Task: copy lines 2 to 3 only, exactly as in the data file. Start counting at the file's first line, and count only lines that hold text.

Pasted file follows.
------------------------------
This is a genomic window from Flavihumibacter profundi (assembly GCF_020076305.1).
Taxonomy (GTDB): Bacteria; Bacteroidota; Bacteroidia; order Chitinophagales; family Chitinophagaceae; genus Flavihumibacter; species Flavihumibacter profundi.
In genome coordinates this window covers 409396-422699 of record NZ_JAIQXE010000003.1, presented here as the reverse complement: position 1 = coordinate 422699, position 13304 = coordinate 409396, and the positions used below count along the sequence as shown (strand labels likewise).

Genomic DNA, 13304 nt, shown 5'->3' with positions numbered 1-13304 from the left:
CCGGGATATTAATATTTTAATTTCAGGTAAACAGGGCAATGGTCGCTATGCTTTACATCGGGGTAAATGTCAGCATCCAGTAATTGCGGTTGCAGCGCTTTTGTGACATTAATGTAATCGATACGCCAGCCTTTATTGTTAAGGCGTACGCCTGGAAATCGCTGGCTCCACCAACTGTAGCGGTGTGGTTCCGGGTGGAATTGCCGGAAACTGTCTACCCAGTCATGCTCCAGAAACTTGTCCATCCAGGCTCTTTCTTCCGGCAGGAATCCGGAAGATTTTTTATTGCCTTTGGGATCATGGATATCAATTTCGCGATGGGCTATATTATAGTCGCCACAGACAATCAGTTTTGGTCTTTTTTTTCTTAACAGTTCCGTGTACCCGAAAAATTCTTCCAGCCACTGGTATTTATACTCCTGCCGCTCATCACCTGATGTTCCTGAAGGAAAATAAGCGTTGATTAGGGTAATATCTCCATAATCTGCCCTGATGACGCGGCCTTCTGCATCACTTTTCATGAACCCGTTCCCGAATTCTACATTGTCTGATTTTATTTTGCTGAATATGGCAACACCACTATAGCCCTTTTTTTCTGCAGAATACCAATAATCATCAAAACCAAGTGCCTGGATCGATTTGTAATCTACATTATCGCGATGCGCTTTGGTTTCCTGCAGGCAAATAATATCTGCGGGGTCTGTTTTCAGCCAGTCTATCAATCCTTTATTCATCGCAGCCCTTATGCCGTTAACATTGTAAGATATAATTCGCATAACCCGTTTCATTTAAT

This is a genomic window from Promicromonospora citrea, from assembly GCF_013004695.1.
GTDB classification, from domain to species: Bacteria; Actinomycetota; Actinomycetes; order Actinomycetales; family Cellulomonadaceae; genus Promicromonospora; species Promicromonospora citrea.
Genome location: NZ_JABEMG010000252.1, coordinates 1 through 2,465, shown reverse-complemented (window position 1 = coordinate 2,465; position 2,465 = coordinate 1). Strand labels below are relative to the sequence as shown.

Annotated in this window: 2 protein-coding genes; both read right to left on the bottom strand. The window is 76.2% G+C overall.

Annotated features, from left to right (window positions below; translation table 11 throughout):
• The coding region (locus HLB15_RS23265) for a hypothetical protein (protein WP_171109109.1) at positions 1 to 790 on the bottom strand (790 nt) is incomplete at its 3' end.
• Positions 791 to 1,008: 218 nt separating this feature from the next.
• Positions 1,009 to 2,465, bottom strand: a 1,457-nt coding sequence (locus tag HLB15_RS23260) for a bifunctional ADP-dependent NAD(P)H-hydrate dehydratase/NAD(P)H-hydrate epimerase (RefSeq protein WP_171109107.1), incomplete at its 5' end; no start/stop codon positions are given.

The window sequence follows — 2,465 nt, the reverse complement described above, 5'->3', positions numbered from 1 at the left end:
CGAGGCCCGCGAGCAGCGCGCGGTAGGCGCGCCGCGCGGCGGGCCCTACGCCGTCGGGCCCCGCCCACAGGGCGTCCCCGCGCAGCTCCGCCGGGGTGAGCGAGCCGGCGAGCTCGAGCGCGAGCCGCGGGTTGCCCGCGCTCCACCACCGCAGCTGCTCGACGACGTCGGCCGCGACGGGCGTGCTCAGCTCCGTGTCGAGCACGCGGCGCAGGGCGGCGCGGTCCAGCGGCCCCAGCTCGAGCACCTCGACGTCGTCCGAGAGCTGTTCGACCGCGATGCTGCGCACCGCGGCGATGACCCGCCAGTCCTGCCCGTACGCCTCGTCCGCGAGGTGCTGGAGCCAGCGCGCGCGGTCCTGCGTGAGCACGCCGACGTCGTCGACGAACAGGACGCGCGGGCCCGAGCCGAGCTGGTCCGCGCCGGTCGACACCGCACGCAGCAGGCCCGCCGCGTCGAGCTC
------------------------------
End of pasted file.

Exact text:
Taxonomy (GTDB): Bacteria; Bacteroidota; Bacteroidia; order Chitinophagales; family Chitinophagaceae; genus Flavihumibacter; species Flavihumibacter profundi.
In genome coordinates this window covers 409396-422699 of record NZ_JAIQXE010000003.1, presented here as the reverse complement: position 1 = coordinate 422699, position 13304 = coordinate 409396, and the positions used below count along the sequence as shown (strand labels likewise).